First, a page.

Objective: Diabetic women who receive polypropylene meshes in the surgical repair of stress urinary incontinence and/or pelvic organ prolapse have a ~5-fold increased risk in developing mesh complications, mainly mesh exposure and pain. Macrophage plays important roles in inflammation and mesh-tissue integration. This study aims to establish an association between diabetes and macrophage dysfunction at the mesh implantation site.

Methods: Diabetic (n=20) vs. nondiabetic (n=28) mesh-tissue complexes excised from women with mesh complications were assessed for macrophage phenotype transition, efferocytosis and immune mediator production with TUNEL apoptotic cell labeling, immunofluorescence, NanoString and Luminex multiplex assays. Significance of all statistical tests was set at 0.05 level.

Results: Demographic parameters were not different except that BMI was higher in diabetic women (p=0.04). In diabetic vs. nondiabetic specimens, the ratio of pro-healing M2 to pro-inflammatory M1 was 50% lower; the ratio of apoptotic cells/CD68+ macrophages was 50% higher; normal correlations of molecules involved in cell apoptosis (BCL10 and TRAF3) and CD68 were disrupted (Figure); and levels of chemokines CCL11, CCL13, CXCL10 were significantly increased (all p<0.05).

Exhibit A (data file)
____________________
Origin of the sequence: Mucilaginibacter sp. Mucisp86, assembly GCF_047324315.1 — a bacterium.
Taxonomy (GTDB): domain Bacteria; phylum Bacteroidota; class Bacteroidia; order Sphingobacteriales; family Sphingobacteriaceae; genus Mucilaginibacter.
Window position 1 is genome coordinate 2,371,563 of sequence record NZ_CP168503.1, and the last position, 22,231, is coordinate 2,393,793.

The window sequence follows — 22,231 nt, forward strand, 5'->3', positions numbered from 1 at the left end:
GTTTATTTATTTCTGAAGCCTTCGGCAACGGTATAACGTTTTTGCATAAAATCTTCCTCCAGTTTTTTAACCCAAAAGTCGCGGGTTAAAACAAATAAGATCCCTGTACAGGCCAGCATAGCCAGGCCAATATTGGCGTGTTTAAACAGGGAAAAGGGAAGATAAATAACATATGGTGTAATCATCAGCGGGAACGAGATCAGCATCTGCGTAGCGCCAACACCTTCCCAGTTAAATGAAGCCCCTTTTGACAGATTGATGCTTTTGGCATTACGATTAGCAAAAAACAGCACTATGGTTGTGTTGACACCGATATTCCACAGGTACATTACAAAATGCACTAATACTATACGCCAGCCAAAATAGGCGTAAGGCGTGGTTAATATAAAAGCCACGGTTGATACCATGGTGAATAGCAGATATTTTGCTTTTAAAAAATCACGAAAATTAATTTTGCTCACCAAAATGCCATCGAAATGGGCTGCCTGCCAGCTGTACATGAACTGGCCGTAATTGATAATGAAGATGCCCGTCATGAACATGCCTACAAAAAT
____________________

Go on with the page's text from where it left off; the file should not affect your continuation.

Conclusion: Diabetes was associated with macrophage dysfunction at the mesh implantation site, which may contribute to short-term and long-term mesh complications.


R. Liang: None. S. Lopa: None.


Pennsylvania Department of Health

Readers may use this article as long as the work is properly cited, the use is educational and not for profit, and the work is not altered. More information is available at http://www.diabetesjournals.org/content/license.